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Relying heavily on the passive voice, so as to better insulate the instigators, the Schlesinger report relates that "with the active insurgency in Iraq, pressure was placed on the interrogators to produce 'actionable intelligence.'" And then, a bit later, amid the safety of anonymity, the report allows, "Senior officials expressed, forcibly at times, their need for better intelligence."

And then this: "In November 2003, a senior member of the National Security Council Staff visited Abu Ghraib, leading some personnel at the facility to conclude, perhaps incorrectly, that even the White House was interested in the intelligence gleaned from their interrogation reports." What part of such a symbolism-soaked visit is to be doubted as interest from the White House?

With all this pressure coming down, are we really so sure that the misdeeds of guards and interrogators were, as the report put it, "purposeless sadism"? Is there no chance that any of it was trickle-down intensity -- or maybe even, denials notwithstanding, the result of direct orders from officers who expressed the need for better intelligence, "forcibly at times"?

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It's possible that some additional uncovering of the Abu Ghraib scandal will come from the military trials going on in Mannheim, Germany -- defense lawyers are trying to call Rumsfeld as a witness -- but don't hold your breath. Go see "Breaker Morant" instead.

Indeed, inside the Pentagon, the people in the military intelligence cone might be in for a reward in the form of a bigger budget. Who says throwing money at problems is a bad idea?

The top "milint" man is Undersecretary of Defense for Intelligence Steve Cambone, a longtime Rumsfeldite. Cambone testified earlier this year on Capitol Hill, and lawmakers didn't so much as nick him. And now, with two more fat documents as body armor, he's snug in Rummy's rug.

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Finally, it's worth remembering Cambone's sidekick, the colorfully crazy Lt. Gen. William "Jerry" Boykin, deputy undersecretary for intelligence. Boykin caused a stir last year when it was reported that he had been touring around Christian churches, declaring that the United States was, in fact, engaged in a religious war -- which is to say that Boykin embraced, albeit from the opposite side, the apocalyptic analysis of Osama bin Laden. He said the United States was fighting terrorism "because we're a Christian nation, because our foundation and our roots are Judeo-Christian ... and the enemy is a guy named Satan."

Lest anyone think that I am exaggerating, here's a 2003 report on Boykin's utterances:

"A year ago last June, a two-star Army general stood in the pulpit of First Baptist Church of Broken Arrow, Okla., and identified the source of all America's problems.

"Pointing to a dark shadow on several photographs he shot of Mogadishu's skyline from a helicopter shortly after 18 Americans were killed in the 'Black Hawk Down' debacle, Army Lt. Gen. William 'Jerry' Boykin assured the congregation that, indeed, they were witnessing the faint outline of Satan hovering over Somalia.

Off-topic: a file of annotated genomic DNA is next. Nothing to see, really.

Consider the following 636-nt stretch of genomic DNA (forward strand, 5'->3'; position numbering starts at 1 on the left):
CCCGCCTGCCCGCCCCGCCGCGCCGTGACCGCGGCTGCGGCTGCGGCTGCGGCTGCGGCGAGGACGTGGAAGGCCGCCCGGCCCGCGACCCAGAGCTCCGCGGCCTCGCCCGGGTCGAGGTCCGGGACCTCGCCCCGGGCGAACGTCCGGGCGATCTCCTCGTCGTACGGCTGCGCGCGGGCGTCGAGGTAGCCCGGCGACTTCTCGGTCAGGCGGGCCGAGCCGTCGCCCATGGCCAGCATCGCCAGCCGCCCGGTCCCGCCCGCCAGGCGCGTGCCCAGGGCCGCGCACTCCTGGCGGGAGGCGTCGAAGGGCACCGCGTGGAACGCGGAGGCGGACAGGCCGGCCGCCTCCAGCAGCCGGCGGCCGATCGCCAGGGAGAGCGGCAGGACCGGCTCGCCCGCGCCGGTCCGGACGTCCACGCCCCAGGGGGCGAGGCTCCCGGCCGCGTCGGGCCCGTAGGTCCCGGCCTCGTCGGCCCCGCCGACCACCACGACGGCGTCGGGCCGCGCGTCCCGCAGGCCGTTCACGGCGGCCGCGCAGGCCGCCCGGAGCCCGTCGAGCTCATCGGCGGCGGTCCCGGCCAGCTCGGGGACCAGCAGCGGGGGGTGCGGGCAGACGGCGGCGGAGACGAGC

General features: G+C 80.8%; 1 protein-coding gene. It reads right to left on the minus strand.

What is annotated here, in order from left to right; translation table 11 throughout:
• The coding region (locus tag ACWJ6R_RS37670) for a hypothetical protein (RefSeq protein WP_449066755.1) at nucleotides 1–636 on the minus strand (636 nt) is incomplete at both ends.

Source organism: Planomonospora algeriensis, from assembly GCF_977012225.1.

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"Gen. Boykin isn't one to resort to metaphors when speaking of the battle between good and evil. 'It is a demonic presence in that city that God revealed to me as the enemy,' he said, indicting the devil for the murder of 18 American soldiers."

Quoted in a different article, Boykin further describes the dark shadow in the photos: "Whether you understand it or not, it is a demonic spirit over the city of Mogadishu. Ladies and gentlemen, that's not a fake, that's not a farce."

Let's be as blunt as we can. The No. 2 man in the Pentagon's intelligence operation sees Satan in photographs. How different is that from seeing white unicorns? Or pink elephants? Or little green men? If we put hallucinators in charge, is it any wonder that we've had trouble with our intelligence?

Those news reports about Boykin caused a stir, but not enough of one. Last November, the conservative National Review opined, "It is hardly good for the morale of the troops to understand that their commander is a wacko who goes around photographing Satan zooming overhead. General Boykin is manifestly insubordinate, and should be sacked. Yesterday." But Boykin had some fans in the right places, too. Writing in the Washington Times last fall, Tony Blankley, the editorial page editor, was inspired to write, "I thank God that we have such a man as General Boykin in our midst."

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At the insistence of Congress and other forces of enlightenment, the Pentagon launched an investigation of Boykin's crusading. But at the insistence of the Pentagon (when the story broke, Rumsfeld announced, preemptively, that Boykin had an "outstanding record"), the investigation concluded with a wrist slap. Boykin, it said, shouldn't have been wearing his uniform when he encouraged the Christian soldiers onward. But as the Washington Post reported, senior defense officials considered the findings to be a "complete exoneration."

So Boykin is still on the job, free to further foment the clash of civilizations.

And the rest of us are left to wonder what comes next. If our intelligence services find room at the top for zealots who create more enemies than they negate -- and who hallucinate even more foes than that -- then papery reports seem almost useless. Because after the token courts-martial, the light letters of reprimand and the occasional grudging mea culpa, the real problem America confronts is not its painful past but a fiery future.


James P. Pinkerton

MORE FROM James P. Pinkerton

Related Topics ------------------------------------------

Abu Ghraib Donald Rumsfeld Pentagon